Brain networks in fMRI are typically identified using spatial independent component analysis (ICA), yet other mathematical constraints provide alternate biologically-plausible frameworks for generating brain networks. Non-negative matrix factorization (NMF) would suppress negative BOLD signal by enforcing positivity. Spatial sparse coding algorithms (L1 Regularized Learning and K-SVD) would impose local specialization and a discouragement of multitasking, where the total observed activity in a single voxel originates from a restricted number of possible brain networks. The assumptions of independence, positivity, and sparsity to encode task-related brain networks are compared; the resulting brain networks within scan for different constraints are used as basis functions to encode observed functional activity. These encodings are then decoded using machine learning, by using the time series weights to predict within scan whether a subject is viewing a video, listening to an audio cue, or at rest, in 304 fMRI scans from 51 subjects. The sparse coding algorithm of L1 Regularized Learning outperformed 4 variations of ICA (pcoding algorithms. Holding constant the effect of the extraction algorithm, encodings using sparser spatial networks (containing more zero-valued voxels) had higher classification accuracy (pcoding algorithms suggests that algorithms which enforce sparsity, discourage multitasking, and promote local specialization may capture better the underlying source processes than those which allow inexhaustible local processes such as ICA. Negative BOLD signal may capture task-related activations. Copyright © 2017 Elsevier B.V. All rights reserved.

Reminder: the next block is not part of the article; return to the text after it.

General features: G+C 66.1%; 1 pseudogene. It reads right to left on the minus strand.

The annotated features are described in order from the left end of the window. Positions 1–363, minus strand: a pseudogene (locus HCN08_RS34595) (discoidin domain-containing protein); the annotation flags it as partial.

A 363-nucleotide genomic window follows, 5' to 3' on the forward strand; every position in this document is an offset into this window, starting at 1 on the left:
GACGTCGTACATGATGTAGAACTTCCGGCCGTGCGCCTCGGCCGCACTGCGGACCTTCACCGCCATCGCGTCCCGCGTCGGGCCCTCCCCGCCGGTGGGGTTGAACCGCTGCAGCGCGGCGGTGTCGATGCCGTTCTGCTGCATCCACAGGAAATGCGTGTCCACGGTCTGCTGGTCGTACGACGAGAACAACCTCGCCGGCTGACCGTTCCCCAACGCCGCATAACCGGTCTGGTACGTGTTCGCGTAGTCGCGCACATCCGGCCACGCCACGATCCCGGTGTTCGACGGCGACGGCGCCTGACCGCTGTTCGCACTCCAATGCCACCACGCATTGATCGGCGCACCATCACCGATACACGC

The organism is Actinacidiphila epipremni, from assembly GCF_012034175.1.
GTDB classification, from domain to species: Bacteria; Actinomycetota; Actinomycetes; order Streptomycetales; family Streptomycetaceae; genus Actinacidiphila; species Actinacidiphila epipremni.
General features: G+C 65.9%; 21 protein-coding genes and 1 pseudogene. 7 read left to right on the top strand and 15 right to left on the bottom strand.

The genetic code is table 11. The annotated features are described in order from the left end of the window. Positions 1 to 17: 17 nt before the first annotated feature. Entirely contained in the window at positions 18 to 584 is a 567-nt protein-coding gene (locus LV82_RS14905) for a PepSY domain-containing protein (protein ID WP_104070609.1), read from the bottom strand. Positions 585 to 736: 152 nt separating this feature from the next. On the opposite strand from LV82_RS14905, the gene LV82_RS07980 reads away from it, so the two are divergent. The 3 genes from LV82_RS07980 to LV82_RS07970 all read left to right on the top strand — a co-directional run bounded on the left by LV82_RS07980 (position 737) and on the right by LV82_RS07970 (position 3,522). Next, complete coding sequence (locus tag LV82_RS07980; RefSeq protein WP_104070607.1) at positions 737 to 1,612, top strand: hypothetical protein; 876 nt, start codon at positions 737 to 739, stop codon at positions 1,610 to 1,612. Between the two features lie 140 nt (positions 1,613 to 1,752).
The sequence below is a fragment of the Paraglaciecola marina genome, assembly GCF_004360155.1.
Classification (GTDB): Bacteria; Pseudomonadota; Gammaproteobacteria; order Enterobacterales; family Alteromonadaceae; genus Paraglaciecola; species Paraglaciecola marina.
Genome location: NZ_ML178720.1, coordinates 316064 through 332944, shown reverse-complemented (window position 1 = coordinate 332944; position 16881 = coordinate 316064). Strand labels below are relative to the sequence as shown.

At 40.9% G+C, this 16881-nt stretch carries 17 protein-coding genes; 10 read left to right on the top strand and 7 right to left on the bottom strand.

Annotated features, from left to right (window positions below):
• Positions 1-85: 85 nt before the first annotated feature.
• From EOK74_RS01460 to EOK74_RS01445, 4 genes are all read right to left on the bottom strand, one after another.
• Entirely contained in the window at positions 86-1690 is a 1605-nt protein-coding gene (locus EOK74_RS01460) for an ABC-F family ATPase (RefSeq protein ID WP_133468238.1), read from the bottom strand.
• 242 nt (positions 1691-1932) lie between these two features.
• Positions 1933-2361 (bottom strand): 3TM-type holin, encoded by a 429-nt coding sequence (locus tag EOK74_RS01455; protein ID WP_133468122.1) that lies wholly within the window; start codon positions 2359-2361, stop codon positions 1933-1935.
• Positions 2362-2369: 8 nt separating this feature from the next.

1. Occurrence studies of intracranial tumours

    Energy Technology Data Exchange (ETDEWEB)

    Larjavaara, S.

    2011-07-01

    Intracranial tumours are a histopathologically heterogeneous group of tumours. This thesis focused on three types of intracranial tumours; gliomas, meningiomas and vestibular schwannomas (VS). The main objectives of the dissertation were to estimate the occurrence of intracranial tumours by different subtypes, and to assess the validity and completeness of the cancer registry data. The specific aims of the publications were to evaluate the validity of reported incidence rates of meningioma cases, to describe the trends of VS incidence in four Nordic countries, and to define the anatomic distribution of gliomas and to investigate their location in relation to mobile phone use. Completeness of meningioma registration was examined by comparing five separate sources of information, and by defining the frequencies of cases reported to the Finnish Cancer Registry (FCR). Incidence trends of VS were assessed in the four Nordic countries over a twenty-one-year period (1987 - 2007) using cancer registry data. The anatomic site of gliomas was evaluated using both crude locations in the cerebral lobes and, in more detail, a three-dimensional (3D) distribution in the brain. In addition, a study on specific locations of gliomas in relation to the typical position of mobile phones was conducted using two separate approaches: a case-case and a case-specular analysis. The thesis was based on four sets of materials. Data from the international Interphone study were used for the studies on gliomas, while the two other studies were register-based. The dataset for meningiomas included meningioma cases from the FCR and four clinical data sources in Tampere University Hospital (neurosurgical clinic, pathology database, hospital discharge register and autopsy register). The data on VS were obtained from the national cancer registries of Denmark, Finland, Norway and Sweden. The coverage of meningiomas was not comprehensive in any of the data sources. The completeness of FCR was